5. Jeris Johnson – RAINING BLOOD (feat. ZillaKami)

Jeris Johnson uses Slayer’s classic riff to great effect here, creating a rap-metal banger that goes dummy hard, especially when the vocals come to the forefront of the mix to growl, “Make it rain blood; I could fill a cup.” I adore this song.


I’m a little surprised that this song made it so far up my list, since I tend to listen to only the intro of this track before moving on. But that transition from the “Saoco” callout to the drop about 20 seconds into the song is clearly enough to keep me coming back.

3. Animals as Leaders – Monomyth

Supreme djentlemen Animals As Leaders knocked it out of the park again this year with their album Parrhesia. “Monomyth” was the lead single, which is probably why I ended up listening to this track more times than my actual favorite track on the album, “Conflict Cartography,” which melts my brain every time it goes through that nasty tempo change halfway through.


Having gotten back in touch with my inner weeb this year, I, like many others, discovered this gem of a track as the first opening to Spy x Family. What hooked me was the wild piano and energetic melody. It’s a fun song to sing along with even when you don’t know what you’re saying!

1. Polyphia – Playing God

If someone handed me the aux at any point in 2022, there’s a strong chance that this is the song I put on. Even people with violent allergic reactions to lyric-less music seem to enjoy Polyphia’s flamenco-flavored “Playing God.” I distinctly remember a flight I took this year where the only two tracks that worked on my airplane-mode Spotify app were this and “一途” by King Gnu, but I didn’t mind. I can basically listen to this on repeat forever. The bossa nova breakdown tickles my eardrums so thoroughly that I almost feel like this song was written specifically for me. Honestly, “Playing God” is such a masterpiece that I can even forgive the fact that I lost my wallet at the Polyphia show I attended this year.

All of the Films I Saw at TIFF 2022

Toronto International Film Festival 2022

Among the reasons why I still live in Toronto is that the city offers all sorts of world-class cultural events, with one of its biggest being the yearly Toronto International Film Festival (TIFF). I saw a couple of TIFF movies back in 2019 and enjoyed the experience. With the festival’s in-person return this year, I made sure to take greater advantage of it. Every night after work during the week of TIFF, I saw one movie with a friend. While none of the movies I saw were life-changing masterpieces, I generally enjoyed my time seeing all of them in the festival setting, where oftentimes the filmmakers would take the stage and answer questions after each screening.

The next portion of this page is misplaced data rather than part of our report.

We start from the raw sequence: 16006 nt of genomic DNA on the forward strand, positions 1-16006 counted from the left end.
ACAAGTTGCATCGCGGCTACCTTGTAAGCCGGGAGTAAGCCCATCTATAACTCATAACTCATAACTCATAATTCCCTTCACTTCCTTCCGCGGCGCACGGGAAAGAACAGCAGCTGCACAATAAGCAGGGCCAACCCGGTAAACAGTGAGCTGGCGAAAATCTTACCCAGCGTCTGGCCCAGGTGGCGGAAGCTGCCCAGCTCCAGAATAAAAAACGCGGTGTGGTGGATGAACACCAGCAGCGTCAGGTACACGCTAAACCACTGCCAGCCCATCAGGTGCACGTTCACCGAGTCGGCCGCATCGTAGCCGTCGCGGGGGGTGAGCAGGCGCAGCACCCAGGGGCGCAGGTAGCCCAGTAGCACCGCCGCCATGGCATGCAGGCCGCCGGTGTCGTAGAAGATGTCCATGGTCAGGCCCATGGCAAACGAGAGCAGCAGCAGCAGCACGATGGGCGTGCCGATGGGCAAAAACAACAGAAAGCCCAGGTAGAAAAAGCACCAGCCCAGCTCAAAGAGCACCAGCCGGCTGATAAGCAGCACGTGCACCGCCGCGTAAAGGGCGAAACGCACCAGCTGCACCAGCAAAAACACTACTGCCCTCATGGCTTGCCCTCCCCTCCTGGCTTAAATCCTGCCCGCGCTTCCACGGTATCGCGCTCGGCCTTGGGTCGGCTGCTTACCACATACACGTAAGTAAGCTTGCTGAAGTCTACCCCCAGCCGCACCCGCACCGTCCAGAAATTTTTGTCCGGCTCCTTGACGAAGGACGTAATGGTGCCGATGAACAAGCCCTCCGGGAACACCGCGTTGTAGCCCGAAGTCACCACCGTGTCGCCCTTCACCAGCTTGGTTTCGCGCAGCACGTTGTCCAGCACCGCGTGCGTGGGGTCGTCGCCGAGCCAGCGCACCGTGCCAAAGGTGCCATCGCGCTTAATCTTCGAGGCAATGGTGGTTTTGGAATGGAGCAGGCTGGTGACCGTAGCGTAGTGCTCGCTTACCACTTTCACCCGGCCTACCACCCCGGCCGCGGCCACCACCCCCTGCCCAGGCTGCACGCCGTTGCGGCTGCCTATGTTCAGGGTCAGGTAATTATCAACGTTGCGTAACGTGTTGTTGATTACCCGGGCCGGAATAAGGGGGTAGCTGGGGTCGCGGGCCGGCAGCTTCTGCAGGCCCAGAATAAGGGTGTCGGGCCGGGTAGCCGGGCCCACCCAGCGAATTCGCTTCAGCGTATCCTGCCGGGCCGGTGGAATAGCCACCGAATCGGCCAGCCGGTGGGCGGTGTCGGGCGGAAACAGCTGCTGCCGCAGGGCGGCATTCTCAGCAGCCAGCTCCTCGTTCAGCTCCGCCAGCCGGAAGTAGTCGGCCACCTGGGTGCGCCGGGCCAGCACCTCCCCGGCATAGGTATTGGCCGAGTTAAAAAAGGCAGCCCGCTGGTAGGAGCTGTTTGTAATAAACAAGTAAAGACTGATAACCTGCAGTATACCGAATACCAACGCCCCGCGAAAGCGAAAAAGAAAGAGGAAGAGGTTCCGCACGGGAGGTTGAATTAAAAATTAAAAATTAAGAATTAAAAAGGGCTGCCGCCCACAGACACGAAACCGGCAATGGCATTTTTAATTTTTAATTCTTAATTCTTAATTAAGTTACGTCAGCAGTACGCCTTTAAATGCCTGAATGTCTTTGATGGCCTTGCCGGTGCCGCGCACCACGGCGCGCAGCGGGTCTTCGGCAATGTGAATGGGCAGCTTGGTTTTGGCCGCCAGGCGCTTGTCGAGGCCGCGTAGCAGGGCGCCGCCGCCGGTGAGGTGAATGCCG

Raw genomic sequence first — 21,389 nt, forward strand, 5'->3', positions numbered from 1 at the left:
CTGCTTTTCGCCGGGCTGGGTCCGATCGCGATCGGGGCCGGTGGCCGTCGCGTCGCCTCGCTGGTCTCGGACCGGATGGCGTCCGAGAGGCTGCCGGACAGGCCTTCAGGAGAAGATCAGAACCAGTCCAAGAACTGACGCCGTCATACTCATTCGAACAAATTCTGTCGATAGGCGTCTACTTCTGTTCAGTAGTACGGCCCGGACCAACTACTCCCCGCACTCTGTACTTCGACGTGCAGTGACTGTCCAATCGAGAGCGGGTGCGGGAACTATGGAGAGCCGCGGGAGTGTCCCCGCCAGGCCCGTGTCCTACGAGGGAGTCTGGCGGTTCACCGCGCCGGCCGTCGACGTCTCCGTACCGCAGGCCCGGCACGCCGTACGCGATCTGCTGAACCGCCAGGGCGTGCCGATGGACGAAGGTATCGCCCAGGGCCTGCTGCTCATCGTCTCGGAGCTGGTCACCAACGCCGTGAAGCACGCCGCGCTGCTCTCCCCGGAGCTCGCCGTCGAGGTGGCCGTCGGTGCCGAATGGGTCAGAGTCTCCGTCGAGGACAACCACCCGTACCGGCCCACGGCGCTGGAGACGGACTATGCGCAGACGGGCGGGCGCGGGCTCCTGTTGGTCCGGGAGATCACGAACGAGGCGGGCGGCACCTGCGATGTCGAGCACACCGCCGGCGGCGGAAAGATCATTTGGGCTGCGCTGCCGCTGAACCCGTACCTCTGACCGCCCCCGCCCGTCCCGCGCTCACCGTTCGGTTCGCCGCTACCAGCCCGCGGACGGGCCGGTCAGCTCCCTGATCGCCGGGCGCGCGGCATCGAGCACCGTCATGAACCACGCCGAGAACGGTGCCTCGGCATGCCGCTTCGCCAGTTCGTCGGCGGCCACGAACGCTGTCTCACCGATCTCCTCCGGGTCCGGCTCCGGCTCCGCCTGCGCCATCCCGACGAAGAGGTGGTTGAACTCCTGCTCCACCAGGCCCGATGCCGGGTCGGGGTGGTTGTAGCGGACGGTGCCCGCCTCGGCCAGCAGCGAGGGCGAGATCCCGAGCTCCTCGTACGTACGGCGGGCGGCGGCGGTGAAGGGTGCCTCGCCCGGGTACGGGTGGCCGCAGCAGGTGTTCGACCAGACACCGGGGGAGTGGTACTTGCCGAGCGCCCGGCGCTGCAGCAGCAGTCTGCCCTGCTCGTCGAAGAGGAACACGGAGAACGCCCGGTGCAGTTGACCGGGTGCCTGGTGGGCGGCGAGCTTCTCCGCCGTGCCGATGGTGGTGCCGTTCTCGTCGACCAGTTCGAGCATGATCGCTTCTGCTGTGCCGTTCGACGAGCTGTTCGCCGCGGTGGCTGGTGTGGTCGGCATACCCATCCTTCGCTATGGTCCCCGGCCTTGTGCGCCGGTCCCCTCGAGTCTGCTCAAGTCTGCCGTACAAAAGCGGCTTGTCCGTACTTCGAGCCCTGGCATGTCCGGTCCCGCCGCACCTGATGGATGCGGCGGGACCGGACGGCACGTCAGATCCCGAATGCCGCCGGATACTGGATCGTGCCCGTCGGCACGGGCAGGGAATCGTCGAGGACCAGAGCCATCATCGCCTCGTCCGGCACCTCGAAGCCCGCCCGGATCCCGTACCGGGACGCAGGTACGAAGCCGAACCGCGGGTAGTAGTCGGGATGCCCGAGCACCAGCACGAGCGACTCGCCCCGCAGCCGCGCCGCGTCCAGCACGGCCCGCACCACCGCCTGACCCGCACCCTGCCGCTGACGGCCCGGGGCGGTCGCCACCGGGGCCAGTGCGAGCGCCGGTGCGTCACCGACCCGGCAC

Here are my thoughts on the five movies I saw (with one bonus):

Queens of the Qing Dynasty

Queens of the Qing Dynasty

The first film I saw at TIFF was an avant-garde, slow-moving, limited-budget, coming-of-age drama; in other words, exactly the kind of movie that I was expecting from a festival such as this. Queens of the Qing Dynasty is not an epic period-piece set in China; rather, it is a thoroughly Canadian movie about Star, a mentally impaired young woman sent to a small town hospital after a suicide attempt, where she befriends the Chinese exchange student who is assigned to care for her. There are plenty of long, lingering close-ups of character’s faces, which might have been fine had not the defining characteristic of the protagonist been her affectlessness. Look, this isn’t the sort of movie that I would pick from Netflix to watch at home, but the experience of seeing it at the festival, with the director and main actors present at the start and ending of the screening, was neat. I enjoyed the soundtrack’s Aphex Twin-style synth bloops that swell in intensity along with the main character’s sensations as she is carted around to one invasive hospital procedure after another. I was also struck by the efforts of all of the care worker characters who try their best to help Star and grow to appreciate her unique perspective on life even as her nonchalance toward responsibility and genuine inability to take care of herself continually stymie their efforts to improve her situation. According to the director after the screening, Star is based on a real person and the actress who portrays her spent significant time talking to her and picking up on her mannerisms. This is a film that 90% of average moviegoers will not be able to sit through, but its depth is made apparent if you watch it with patient scrutiny.


Blind Willow, Sleeping Woman

Blind Willow, Sleeping Woman